Thongsavanh v. Schexnayder

Decision Date07 May 2010
Docket NumberNo. 2009 CA 1462.,2009 CA 1462.
Citation40 So.3d 989
PartiesPhouthone THONGSAVANH and Southone Thongsavanhv.Martha W. SCHEXNAYDER, Louisiana Farm Bureau Casualty Insurance Company, Robert Groome and State Farm Fire and Casualty Company.
CourtCourt of Appeal of Louisiana — District of US

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William C. Rowe, Jr., David C. Bolton, Baton Rouge, Louisiana, for Defendant/Appellant, Martha W. Schexnayder.

Harley M. Brown, Baton Rouge, Louisiana, for Plaintiff/Appellee, Phouthone Thongsavanh.

Before DOWNING, GAIDRY, and McCLENDON, JJ.

GAIDRY, J.

A driver involved in a motor vehicle accident appeals a judgment against her for personal injury damages awarded to a passenger in another vehicle, and the passenger answers the appeal, seeking modification of the allocation of fault and an increase in the damages awarded. For the following reasons, we affirm the trial court's judgment and deny the answer to the appeal.

FACTUAL AND PROCEDURAL BACKGROUND

The plaintiff, Phouthone Thongsavanh, and her husband, Southone Thongsavanh, are natives of Laos and residents of Ascension Parish. Plaintiff, who is presently 58 years old, has unfortunately been quadriplegic and totally disabled since 1998.

This action arose from a motor vehicle accident that occurred shortly after 5:00 p.m. on December 5, 2005 in Ascension Parish, near the City of Gonzales. The accident occurred at the intersection of U.S. Highway 61 (Airline Highway) and Louisiana Highway 431 (which becomes Louisiana Highway 30 on the western side of Airline Highway). Airline Highway is a four-lane highway with two northbound lanes and two southbound lanes, with additional right and left turning lanes in both directions at the intersection at issue. Louisiana Highway 431 is a two-lane highway, with a right turning lane for entry into the right or outer northbound lane of Airline Highway. The intersection is controlled by traffic lights.

Immediately prior to the accident, Robert Groome was operating his pickup truck in the right northbound lane of Airline Highway, approaching the intersection. At the same time, Martha W. Schexnayder was operating her automobile in the opposite, southbound direction, in the left turn lane. Plaintiff's husband was operating their Volkswagen Beetle automobile in the right turning or outer lane of Louisiana Highway 431, preparing to turn right onto Airline Highway northbound. Mr. Groome proceeded through the intersection pursuant to a green traffic signal. The traffic signal facing Ms. Schexnayder was also green, but there was no green turn arrow granting turning traffic the right of way. After Ms. Schexnayder initiated a left turn, her automobile struck Mr. Groome's pickup truck on the driver's side, causing it to rotate clockwise. The pickup truck then struck the driver's side of the Volkswagen occupied by plaintiff and her husband. As the result of the impact between Mr. Groome's pickup truck and the Volkswagen, plaintiff sustained significant injuries.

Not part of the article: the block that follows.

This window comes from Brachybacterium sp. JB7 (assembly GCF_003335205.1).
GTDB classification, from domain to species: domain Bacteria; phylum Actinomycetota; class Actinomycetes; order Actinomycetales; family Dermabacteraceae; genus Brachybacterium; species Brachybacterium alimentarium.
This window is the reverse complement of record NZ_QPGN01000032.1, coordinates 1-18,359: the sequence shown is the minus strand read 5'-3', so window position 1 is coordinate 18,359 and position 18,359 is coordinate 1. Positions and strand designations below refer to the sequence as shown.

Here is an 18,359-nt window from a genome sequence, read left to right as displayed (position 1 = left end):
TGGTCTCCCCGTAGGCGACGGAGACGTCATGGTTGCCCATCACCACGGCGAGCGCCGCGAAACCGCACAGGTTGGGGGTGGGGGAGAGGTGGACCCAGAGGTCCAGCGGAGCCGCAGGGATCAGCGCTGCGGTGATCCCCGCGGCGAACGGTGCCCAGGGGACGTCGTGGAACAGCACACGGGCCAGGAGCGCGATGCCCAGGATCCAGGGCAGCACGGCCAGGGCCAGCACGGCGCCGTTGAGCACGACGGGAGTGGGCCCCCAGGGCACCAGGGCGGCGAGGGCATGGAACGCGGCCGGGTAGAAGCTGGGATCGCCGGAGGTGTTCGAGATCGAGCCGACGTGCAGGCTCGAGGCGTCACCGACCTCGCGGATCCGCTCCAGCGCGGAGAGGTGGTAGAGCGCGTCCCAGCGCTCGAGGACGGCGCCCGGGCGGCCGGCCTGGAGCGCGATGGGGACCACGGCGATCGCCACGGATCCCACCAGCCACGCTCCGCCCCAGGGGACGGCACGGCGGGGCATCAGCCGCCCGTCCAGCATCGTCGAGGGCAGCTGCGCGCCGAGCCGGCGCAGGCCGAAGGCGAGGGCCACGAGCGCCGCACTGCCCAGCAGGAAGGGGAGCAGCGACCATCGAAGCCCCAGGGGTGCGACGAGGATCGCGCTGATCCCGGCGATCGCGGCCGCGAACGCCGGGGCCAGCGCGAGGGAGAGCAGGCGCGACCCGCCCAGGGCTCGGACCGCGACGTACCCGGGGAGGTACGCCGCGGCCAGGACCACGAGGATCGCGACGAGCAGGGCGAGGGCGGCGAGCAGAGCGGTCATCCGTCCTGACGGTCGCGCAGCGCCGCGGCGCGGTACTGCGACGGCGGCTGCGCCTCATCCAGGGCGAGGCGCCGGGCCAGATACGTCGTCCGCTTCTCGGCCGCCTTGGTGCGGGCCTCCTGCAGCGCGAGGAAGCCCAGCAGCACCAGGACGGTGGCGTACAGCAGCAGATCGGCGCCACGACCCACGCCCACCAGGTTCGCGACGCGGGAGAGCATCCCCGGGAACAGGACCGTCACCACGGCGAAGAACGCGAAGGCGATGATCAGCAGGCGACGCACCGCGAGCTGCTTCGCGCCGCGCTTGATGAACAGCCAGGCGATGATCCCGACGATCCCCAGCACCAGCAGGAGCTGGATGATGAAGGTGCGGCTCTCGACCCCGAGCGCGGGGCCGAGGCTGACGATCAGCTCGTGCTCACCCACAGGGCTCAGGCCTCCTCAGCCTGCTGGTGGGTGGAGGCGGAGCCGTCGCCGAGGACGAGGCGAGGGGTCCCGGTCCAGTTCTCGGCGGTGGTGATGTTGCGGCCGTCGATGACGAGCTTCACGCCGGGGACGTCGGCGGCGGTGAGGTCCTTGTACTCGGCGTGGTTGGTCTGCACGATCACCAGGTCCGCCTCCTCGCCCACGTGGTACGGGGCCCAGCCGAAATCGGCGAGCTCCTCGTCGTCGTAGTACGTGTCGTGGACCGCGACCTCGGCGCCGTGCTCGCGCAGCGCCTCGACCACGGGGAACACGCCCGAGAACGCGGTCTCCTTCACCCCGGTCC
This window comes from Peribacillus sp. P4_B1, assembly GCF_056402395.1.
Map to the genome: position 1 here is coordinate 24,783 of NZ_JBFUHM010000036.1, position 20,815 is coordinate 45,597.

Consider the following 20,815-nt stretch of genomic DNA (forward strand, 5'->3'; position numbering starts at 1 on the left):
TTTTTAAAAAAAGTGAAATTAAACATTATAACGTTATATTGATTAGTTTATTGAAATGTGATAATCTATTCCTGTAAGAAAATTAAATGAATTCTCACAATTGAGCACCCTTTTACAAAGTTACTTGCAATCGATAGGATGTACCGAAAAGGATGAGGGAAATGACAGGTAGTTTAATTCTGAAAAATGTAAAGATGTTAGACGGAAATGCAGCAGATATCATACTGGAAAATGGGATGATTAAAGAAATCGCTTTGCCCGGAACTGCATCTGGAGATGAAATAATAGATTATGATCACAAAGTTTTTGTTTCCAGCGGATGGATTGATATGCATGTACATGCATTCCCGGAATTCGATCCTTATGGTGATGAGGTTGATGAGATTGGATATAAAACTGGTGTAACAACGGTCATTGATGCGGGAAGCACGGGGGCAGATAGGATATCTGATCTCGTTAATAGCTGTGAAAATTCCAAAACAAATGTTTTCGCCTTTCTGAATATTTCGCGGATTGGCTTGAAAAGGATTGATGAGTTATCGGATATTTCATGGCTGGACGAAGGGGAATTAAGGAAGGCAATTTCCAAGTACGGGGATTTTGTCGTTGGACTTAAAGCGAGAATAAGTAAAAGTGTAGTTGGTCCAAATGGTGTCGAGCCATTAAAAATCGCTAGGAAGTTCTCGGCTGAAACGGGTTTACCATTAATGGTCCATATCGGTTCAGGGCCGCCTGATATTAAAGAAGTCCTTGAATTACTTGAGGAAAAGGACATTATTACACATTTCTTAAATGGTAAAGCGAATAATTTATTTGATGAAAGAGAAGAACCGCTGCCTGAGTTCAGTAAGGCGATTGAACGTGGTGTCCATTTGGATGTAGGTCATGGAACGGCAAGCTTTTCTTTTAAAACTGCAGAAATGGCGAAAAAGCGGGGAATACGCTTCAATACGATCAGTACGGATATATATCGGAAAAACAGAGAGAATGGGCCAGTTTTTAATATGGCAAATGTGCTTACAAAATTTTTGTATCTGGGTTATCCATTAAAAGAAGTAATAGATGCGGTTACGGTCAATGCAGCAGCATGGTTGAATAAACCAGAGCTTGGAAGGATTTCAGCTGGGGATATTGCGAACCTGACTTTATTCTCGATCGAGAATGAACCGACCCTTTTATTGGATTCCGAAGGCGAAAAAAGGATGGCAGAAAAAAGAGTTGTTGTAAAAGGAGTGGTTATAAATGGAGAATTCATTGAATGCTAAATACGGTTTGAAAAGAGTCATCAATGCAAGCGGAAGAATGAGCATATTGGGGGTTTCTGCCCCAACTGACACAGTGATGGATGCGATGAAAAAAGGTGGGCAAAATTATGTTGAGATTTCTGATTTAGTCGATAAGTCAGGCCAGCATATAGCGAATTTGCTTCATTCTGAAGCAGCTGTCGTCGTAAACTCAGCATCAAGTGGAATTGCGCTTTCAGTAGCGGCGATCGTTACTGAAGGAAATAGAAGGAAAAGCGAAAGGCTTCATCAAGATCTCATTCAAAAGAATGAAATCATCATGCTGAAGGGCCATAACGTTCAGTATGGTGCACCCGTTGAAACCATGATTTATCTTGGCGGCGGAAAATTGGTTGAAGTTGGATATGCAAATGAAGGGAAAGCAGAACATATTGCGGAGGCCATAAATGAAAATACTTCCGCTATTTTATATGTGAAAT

Plaintiff and her husband filed suit on December 5, 2006, naming as defendants Ms. Schexnayder and her liability insurer, Louisiana Farm Bureau Casualty Insurance Company (Farm Bureau), and Mr. Groome and his liability insurer, State Farm Mutual Automobile Insurance Company (State Farm).1 The defendants filed answers, denying liability and affirmatively alleging the comparative fault of each other and plaintiff's husband.

The case was tried before a jury on May 13 and 14, 2008. Following the trial, the jury returned a verdict in favor of plaintiff and against Ms. Schexnayder (defendant) and her insurer, finding defendant 90% at fault, Mr. Thongsavanh 10% at fault, and Mr. Groome free from fault. The jury awarded plaintiff $150,000.00 in total damages, itemized as follows:

                

The trial court signed a judgment in accordance with the jury's verdict on October 15, 2008, adjudging defendant and Farm Bureau in judgment in solido for $13,674.71 and defendant solely liable for the balance of $121,325.29.2 All court costs were assessed to Farm Bureau, and legal interest on the judgment was apportioned to defendant and Farm Bureau according to the terms of Farm Bureau's policy.

On October 29, 2008, defendant and Farm Bureau filed a motion for judgment notwithstanding the verdict (JNOV) and an alternate motion for new trial. Those post-trial motions were heard on January 30, 2009, and denied by the trial court by judgment signed on March 2, 2009.

Defendant now appeals, and plaintiff has answered the appeal.

ASSIGNMENTS OF ERROR

We summarize defendant's assignments of error as follows:

1. The trial court committed legal error by excluding from evidence a recorded statement of one of the defendant drivers.

2. The trial court committed legal error by excluding from evidence diagrams of the accident scene prepared by an accident reconstruction expert.